My own jokes here aside, I (and most reasonable people) don't really think Karla is going to embark on another whirlwind murder spree, chain sawing hapless victims and having sex with their body parts. That little hobby has had its day, and with armchair criminologists the world over keeping their eye on her, I expect she'll want to keep her head down and slip into the most uninteresting and blandly normal life she can possibly manage for the rest of her days. You know, like O.J. Nevertheless, newspapers, magazines and news networks will be on the job, dutifully reporting what she had for breakfast the day of her release, and the size, shape and consistency of the resulting bowel movement. And then they might want to report some trivial facts as well.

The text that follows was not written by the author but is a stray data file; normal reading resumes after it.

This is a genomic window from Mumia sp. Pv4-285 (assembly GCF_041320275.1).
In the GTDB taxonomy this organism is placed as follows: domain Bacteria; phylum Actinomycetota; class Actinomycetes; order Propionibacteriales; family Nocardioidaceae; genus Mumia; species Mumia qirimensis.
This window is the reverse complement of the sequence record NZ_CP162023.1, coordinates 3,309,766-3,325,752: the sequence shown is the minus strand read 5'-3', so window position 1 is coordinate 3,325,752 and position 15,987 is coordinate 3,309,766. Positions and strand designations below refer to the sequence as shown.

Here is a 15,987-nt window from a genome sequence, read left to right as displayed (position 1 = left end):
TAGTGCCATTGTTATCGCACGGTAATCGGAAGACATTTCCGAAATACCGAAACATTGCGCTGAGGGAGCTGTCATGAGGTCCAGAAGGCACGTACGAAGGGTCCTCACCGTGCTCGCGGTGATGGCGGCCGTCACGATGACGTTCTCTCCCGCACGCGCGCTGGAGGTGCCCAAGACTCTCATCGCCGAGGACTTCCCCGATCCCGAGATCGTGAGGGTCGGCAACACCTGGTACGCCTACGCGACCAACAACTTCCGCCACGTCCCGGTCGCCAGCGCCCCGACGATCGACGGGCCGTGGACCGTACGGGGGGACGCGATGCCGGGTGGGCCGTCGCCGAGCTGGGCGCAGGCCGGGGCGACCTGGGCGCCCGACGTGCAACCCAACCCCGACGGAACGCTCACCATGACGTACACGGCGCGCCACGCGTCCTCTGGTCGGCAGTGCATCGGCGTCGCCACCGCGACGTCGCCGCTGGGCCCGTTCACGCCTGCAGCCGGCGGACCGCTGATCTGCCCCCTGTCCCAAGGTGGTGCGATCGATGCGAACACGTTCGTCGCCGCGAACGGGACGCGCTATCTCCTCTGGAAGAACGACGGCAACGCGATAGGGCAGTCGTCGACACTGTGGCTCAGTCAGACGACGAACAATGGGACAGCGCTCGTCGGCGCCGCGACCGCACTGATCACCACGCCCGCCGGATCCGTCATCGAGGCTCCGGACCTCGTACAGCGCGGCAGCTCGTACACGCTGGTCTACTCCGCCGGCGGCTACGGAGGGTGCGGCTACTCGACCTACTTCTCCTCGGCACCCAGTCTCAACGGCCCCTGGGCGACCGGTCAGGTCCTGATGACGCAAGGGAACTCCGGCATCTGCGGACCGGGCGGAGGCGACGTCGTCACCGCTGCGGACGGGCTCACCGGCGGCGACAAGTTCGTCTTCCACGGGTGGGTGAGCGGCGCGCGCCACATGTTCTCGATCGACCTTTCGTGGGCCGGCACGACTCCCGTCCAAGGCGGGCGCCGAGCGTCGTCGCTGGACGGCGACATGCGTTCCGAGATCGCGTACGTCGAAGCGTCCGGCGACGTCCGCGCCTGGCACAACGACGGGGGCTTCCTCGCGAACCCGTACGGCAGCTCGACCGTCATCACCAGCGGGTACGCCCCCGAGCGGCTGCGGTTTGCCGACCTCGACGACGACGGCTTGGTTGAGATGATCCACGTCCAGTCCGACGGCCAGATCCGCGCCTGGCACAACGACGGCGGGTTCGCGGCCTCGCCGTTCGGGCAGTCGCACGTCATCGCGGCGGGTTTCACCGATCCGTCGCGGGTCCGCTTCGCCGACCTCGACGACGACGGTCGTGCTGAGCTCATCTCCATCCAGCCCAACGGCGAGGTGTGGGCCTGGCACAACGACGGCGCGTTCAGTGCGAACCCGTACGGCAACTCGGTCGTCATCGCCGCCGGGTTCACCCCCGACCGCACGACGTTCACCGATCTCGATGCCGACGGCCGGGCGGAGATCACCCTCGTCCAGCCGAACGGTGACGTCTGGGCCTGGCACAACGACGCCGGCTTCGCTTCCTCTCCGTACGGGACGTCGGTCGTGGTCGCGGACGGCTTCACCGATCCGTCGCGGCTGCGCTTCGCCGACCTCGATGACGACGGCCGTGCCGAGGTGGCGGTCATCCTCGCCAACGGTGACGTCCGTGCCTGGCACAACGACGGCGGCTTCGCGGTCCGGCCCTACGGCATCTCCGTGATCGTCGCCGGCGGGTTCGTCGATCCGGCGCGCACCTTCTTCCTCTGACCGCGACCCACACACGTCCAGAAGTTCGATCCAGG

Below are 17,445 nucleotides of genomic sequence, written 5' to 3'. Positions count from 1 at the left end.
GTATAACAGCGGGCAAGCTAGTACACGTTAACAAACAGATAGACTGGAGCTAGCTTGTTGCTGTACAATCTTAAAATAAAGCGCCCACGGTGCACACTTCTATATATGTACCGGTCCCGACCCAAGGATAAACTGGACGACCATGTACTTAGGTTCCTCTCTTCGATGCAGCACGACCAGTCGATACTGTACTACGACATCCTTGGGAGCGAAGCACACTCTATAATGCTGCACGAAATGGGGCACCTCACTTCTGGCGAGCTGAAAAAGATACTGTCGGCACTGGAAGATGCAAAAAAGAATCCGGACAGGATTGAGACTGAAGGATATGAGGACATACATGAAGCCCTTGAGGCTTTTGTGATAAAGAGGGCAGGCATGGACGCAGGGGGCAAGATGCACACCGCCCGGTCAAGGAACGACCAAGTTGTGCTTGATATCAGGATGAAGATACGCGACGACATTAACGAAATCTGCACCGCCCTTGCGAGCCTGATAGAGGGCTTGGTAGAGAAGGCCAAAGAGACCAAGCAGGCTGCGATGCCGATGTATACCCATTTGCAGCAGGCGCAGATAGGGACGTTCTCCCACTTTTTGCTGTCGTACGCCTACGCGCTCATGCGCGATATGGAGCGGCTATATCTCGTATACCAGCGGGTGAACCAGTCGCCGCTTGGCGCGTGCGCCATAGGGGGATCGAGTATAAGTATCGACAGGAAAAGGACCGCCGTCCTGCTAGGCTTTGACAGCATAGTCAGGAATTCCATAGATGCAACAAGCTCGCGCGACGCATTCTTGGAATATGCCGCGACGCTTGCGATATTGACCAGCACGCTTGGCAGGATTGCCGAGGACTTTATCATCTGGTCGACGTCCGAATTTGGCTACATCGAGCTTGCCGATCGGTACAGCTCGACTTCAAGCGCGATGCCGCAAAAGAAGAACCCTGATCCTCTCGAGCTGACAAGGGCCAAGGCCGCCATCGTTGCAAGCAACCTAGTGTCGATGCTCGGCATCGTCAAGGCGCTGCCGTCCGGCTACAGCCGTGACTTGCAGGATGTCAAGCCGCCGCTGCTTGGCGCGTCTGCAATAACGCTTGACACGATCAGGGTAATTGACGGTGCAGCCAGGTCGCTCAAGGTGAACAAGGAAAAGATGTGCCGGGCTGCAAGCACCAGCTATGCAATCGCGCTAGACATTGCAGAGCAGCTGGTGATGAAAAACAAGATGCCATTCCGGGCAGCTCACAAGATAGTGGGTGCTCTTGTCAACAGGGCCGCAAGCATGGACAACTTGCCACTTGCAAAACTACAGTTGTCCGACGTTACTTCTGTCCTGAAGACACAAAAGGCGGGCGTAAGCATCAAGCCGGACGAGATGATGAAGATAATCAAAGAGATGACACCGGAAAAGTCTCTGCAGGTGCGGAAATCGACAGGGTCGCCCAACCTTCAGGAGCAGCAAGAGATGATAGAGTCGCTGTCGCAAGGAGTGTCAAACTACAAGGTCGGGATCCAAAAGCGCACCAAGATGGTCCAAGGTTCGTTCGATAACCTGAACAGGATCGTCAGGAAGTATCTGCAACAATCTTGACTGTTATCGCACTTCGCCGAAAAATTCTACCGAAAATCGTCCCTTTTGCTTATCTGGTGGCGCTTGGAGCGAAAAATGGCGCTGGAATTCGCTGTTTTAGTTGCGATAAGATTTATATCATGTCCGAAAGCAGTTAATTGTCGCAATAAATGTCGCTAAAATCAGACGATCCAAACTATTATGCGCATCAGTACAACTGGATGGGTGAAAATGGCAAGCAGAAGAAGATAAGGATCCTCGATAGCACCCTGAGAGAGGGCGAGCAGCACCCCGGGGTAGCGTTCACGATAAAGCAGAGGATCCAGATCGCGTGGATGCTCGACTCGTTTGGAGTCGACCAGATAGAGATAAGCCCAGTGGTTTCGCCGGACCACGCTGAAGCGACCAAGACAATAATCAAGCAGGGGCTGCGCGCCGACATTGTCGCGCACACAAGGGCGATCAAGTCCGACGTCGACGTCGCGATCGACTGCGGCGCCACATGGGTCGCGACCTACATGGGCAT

So desperate are they for any facts about Karla, correct or patently false, that the Canadian media has resorted to a tactic so low, so vile, so unconscionable, it's actually put them on an equal footing with those talentless, fear-mongering, shit-slinging, infotaining hacks at CNN. They've gone looking for blog sources.
True, these past few years, amateur blog sites have had a better record of cracking pivotal news stories than any of the major papers or networks. They've shown up the big boys so many times, CNN now spends long stretches of air time having two women (known internationally as "the hot blog chicks") reading the latest news to hit the blog scene. Of course they save anything real juicy for their regular news coverage so they can pretend they found the story themselves, but we know where they got it. They ain't foolin' nobody.